Jose Feliciano sings the Star Spangled Banner. Listen and enjoy.
"The year was 1968. Martin Luther King had been assassinated earlier that spring. Robert Kennedy was murdered less than two months later. Our country was at war in Vietnam, as well as here, because of that conflict in Asia. Our nation was divided by race, by class, by gender and even by age. The older generation did not have faith in their children and the younger generation didn't trust anyone over 30 . Their attitudes reflected that in their dress, their politics and in their music.
Enter Jose Feliciano. The young, blind musician from Puerto Rico was having great success in Latin America with the Bolero and currently, a major hit on the American scene with "Light My Fire." He had been invited to sing the National Anthem at the fifth game of the World Series, for the Tigers against the St. Louis Cardinals, in Detroit, by veteran play-by-play announcer, Ernie Harwell.
Before nearly 54,000 fans in the seats, and countless millions more tuned in to televisions and radios around the country, a nervous Jose walked out to left field with his guide dog, Trudy, and his guitar.
He wanted to sing an anthem of gratitude to a country that had given him a chance; who had allowed a blind kid with a dream reach far above his limitations, far beyond the expected to a place few at his young age, had achieved. He wanted to sing an anthem of praise to a country that had given a better life to him and his family.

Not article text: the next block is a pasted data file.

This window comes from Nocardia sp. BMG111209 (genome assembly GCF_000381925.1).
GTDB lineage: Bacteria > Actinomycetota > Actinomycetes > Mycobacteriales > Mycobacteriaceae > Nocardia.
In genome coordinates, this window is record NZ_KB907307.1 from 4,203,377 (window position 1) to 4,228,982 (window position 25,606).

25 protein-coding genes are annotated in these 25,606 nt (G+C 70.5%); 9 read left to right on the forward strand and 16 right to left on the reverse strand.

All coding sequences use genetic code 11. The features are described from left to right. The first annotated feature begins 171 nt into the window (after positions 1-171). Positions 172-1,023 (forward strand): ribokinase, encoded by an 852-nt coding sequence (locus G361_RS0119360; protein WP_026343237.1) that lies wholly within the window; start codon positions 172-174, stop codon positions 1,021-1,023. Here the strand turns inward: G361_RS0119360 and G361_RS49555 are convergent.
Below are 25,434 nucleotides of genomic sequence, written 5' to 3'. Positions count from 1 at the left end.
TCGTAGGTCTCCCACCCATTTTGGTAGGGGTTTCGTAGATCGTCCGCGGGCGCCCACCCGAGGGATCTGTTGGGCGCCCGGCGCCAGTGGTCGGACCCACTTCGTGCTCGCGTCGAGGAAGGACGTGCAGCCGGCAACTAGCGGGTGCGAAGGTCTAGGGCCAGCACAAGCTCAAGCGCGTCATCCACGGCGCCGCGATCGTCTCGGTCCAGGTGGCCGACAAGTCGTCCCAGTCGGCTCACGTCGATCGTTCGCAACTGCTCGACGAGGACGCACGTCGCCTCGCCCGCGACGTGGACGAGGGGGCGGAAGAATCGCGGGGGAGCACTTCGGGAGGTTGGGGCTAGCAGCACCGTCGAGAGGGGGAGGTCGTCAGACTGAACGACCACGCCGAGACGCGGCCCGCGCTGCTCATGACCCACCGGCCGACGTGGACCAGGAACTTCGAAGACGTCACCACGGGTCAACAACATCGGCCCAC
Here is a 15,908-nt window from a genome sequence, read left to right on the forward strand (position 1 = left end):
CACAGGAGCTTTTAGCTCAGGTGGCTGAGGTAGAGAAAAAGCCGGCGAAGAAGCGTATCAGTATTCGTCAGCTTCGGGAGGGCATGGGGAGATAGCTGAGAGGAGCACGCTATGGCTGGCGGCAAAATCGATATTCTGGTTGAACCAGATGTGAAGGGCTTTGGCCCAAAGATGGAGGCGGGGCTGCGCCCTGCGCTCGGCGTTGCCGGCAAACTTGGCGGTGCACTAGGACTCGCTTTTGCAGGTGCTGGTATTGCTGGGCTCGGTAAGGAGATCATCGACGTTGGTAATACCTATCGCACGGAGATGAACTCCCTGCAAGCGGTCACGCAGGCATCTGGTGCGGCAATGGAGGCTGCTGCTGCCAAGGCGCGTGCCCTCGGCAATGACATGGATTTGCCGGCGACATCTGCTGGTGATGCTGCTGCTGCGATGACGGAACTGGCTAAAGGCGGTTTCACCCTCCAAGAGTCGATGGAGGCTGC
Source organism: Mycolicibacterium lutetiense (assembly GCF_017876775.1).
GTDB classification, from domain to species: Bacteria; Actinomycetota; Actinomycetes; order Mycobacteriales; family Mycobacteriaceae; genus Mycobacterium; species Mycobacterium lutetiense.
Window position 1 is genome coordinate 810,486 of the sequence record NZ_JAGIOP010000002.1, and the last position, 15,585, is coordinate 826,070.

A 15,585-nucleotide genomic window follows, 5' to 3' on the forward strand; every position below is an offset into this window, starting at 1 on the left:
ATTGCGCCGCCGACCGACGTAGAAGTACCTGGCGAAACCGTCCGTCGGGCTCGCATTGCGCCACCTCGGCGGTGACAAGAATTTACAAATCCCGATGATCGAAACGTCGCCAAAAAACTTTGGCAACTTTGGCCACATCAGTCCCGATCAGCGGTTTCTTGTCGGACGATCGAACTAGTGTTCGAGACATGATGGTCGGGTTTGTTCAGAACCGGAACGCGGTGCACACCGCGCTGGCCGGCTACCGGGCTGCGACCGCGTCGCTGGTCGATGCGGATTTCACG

Veterans, reportedly, threw their shoes at the television as he sang. Others questioned his right to stay in the United States, suggesting he should be deported (to where, exactly, had never been mentioned as those from Puerto Rico are, of course, American citizens)! Still others just attributed it to the times and felt sad for the state of our country.
The controversy was to shadow Feliciano and his music for many years."
Courtesy of www.JoseFeliciano.Com